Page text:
Video On Demand

Central Asia in a Reconnecting Eurasia: U.S. Policy Interests and Recommendations

May 12, 2015 • 9:00 – 11:00 am EDT

In January 2014 the CSIS Russia and Eurasia Program launched the Eurasia Initiative. The first fruits of this project include a series of reports on Central Asia in a Reconnecting Eurasia. The decision to initiate these activities with Central Asia stemmed from a concern that the drawdown of U.S. and allied troops from Afghanistan would augur declining U.S. interest. For U.S. policymakers, turning away from Central Asia now would be a serious miscalculation. The five states of Central Asia (Kazakhstan, Kyrgyzstan, Tajikistan, Turkmenistan, and Uzbekistan) are located at the heart of the Eurasian landmass, in close proximity to four of Washington’s biggest foreign policy challenges: Afghanistan/Pakistan, Iran, Russia, and China. For that reason alone, the United States has a strong interest in developing economic and security ties with the states of Central Asia, and doing so in a way that is no longer driven by the exigencies of the war in Afghanistan, but is responsive to the needs and interests of the region itself, as well as enduring U.S. interests.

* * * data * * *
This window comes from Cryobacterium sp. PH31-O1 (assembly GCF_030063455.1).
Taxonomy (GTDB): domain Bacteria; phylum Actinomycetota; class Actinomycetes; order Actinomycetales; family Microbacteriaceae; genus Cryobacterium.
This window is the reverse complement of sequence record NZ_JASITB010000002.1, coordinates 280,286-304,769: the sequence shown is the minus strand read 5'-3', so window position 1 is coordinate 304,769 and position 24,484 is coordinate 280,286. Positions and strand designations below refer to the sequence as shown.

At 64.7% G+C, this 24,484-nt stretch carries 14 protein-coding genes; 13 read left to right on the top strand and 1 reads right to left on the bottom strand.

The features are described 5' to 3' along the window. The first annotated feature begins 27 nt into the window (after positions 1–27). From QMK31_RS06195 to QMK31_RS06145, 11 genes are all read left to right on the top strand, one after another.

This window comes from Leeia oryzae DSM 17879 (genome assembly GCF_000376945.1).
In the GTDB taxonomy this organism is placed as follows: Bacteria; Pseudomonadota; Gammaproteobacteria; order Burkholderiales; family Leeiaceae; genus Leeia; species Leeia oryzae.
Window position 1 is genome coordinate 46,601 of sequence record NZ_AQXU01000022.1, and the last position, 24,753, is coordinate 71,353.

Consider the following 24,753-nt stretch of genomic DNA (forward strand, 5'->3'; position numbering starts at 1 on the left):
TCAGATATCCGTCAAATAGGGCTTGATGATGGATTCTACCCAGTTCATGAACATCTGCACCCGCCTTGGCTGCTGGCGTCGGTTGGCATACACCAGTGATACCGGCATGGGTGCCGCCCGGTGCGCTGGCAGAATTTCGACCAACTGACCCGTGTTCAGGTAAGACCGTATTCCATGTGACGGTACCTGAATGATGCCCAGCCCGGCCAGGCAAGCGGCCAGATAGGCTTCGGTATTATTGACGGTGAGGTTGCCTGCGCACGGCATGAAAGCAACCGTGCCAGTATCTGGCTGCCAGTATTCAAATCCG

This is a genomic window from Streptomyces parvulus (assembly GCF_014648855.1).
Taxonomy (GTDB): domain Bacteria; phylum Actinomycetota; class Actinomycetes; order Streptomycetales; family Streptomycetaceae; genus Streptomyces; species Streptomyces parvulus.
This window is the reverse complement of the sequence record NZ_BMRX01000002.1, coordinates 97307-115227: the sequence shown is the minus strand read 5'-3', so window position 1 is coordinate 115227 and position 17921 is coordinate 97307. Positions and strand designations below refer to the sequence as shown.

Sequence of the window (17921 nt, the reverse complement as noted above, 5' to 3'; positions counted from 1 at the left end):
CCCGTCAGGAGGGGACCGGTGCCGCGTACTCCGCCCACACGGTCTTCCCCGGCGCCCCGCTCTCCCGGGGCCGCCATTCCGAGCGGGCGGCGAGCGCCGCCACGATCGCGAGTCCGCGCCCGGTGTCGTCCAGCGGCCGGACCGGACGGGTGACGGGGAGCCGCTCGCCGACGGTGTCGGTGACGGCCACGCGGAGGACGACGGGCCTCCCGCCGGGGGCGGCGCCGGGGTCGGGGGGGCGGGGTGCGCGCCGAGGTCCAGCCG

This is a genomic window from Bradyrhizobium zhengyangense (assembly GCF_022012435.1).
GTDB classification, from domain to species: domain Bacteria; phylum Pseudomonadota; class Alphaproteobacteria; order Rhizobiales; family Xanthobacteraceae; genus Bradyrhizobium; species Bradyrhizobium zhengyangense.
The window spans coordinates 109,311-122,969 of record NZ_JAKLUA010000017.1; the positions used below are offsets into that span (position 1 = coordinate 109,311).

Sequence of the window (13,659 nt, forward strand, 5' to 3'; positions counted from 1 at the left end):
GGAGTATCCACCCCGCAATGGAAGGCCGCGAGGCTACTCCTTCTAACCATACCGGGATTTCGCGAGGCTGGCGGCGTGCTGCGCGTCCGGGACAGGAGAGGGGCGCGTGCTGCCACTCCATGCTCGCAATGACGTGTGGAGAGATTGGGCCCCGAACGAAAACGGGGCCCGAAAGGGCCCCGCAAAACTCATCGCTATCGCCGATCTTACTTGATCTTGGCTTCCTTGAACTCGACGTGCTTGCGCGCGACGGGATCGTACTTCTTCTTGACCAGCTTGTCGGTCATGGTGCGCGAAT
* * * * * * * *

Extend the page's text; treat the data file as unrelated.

Opening remarks by:
John Hamre
President and CEO, Pritzker Chair

Keynote speech by:

Nisha Biswal
Assistant Secretary of State for South and Central Asian Affairs
U.S. Department of State

Panel discussion by:

William Courtney
Adjunct Senior Fellow, RAND Corporation

Edward Chow
Senior Fellow, CSIS Energy and National Security Program

Andrew Kuchins
Director and Senior Fellow
CSIS Russia and Eurasia Program

Michael Lally
Executive Deputy Assistant Secretary for Europe, Middle East and Africa
U.S. Department of Commerce

Martha Olcott
Senior Non-resident Association
CSIS Russia and Eurasia Program

Moderated by:

Jeffrey Mankoff
Deputy Director and Fellow
CSIS Russia and Eurasia Program


Jeffrey Mankoff
Senior Associate (Non-Resident), Europe, Russia, and Eurasia Program
Edward C. Chow
Senior Associate (Non-resident), Energy Security and Climate Change Program